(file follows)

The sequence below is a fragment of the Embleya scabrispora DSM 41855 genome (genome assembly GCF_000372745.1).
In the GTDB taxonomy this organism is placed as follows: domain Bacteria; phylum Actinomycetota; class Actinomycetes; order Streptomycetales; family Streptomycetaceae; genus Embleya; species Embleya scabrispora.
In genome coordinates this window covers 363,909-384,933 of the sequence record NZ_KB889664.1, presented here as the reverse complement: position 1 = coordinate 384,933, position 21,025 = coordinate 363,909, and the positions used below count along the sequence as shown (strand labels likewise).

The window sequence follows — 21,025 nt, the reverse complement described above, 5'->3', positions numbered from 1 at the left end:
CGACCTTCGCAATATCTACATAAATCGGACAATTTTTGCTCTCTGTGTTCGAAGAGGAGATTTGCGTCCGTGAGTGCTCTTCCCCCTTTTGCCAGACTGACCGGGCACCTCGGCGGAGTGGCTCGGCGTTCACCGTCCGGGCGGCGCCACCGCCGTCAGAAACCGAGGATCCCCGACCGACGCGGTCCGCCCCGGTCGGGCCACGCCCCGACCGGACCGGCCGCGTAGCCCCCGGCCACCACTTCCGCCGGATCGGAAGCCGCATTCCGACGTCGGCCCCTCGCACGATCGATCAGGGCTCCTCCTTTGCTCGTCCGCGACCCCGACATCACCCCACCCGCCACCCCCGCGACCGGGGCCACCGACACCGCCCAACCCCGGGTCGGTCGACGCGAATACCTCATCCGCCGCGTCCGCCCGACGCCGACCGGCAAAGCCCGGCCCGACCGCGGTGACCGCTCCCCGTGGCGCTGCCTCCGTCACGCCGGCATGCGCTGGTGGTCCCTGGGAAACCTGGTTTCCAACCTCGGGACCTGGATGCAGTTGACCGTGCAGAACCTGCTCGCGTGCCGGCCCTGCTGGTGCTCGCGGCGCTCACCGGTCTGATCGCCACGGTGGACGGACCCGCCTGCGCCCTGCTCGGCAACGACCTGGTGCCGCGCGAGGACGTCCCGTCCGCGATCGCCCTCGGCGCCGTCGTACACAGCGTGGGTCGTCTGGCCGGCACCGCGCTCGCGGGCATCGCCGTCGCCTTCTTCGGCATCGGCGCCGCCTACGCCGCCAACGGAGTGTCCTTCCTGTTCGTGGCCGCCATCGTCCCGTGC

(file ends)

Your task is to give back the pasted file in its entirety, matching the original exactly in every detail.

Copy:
The sequence below is a fragment of the Embleya scabrispora DSM 41855 genome (genome assembly GCF_000372745.1).
In the GTDB taxonomy this organism is placed as follows: domain Bacteria; phylum Actinomycetota; class Actinomycetes; order Streptomycetales; family Streptomycetaceae; genus Embleya; species Embleya scabrispora.
In genome coordinates this window covers 363,909-384,933 of the sequence record NZ_KB889664.1, presented here as the reverse complement: position 1 = coordinate 384,933, position 21,025 = coordinate 363,909, and the positions used below count along the sequence as shown (strand labels likewise).

The window sequence follows — 21,025 nt, the reverse complement described above, 5'->3', positions numbered from 1 at the left end:
CGACCTTCGCAATATCTACATAAATCGGACAATTTTTGCTCTCTGTGTTCGAAGAGGAGATTTGCGTCCGTGAGTGCTCTTCCCCCTTTTGCCAGACTGACCGGGCACCTCGGCGGAGTGGCTCGGCGTTCACCGTCCGGGCGGCGCCACCGCCGTCAGAAACCGAGGATCCCCGACCGACGCGGTCCGCCCCGGTCGGGCCACGCCCCGACCGGACCGGCCGCGTAGCCCCCGGCCACCACTTCCGCCGGATCGGAAGCCGCATTCCGACGTCGGCCCCTCGCACGATCGATCAGGGCTCCTCCTTTGCTCGTCCGCGACCCCGACATCACCCCACCCGCCACCCCCGCGACCGGGGCCACCGACACCGCCCAACCCCGGGTCGGTCGACGCGAATACCTCATCCGCCGCGTCCGCCCGACGCCGACCGGCAAAGCCCGGCCCGACCGCGGTGACCGCTCCCCGTGGCGCTGCCTCCGTCACGCCGGCATGCGCTGGTGGTCCCTGGGAAACCTGGTTTCCAACCTCGGGACCTGGATGCAGTTGACCGTGCAGAACCTGCTCGCGTGCCGGCCCTGCTGGTGCTCGCGGCGCTCACCGGTCTGATCGCCACGGTGGACGGACCCGCCTGCGCCCTGCTCGGCAACGACCTGGTGCCGCGCGAGGACGTCCCGTCCGCGATCGCCCTCGGCGCCGTCGTACACAGCGTGGGTCGTCTGGCCGGCACCGCGCTCGCGGGCATCGCCGTCGCCTTCTTCGGCATCGGCGCCGCCTACGCCGCCAACGGAGTGTCCTTCCTGTTCGTGGCCGCCATCGTCCCGTGC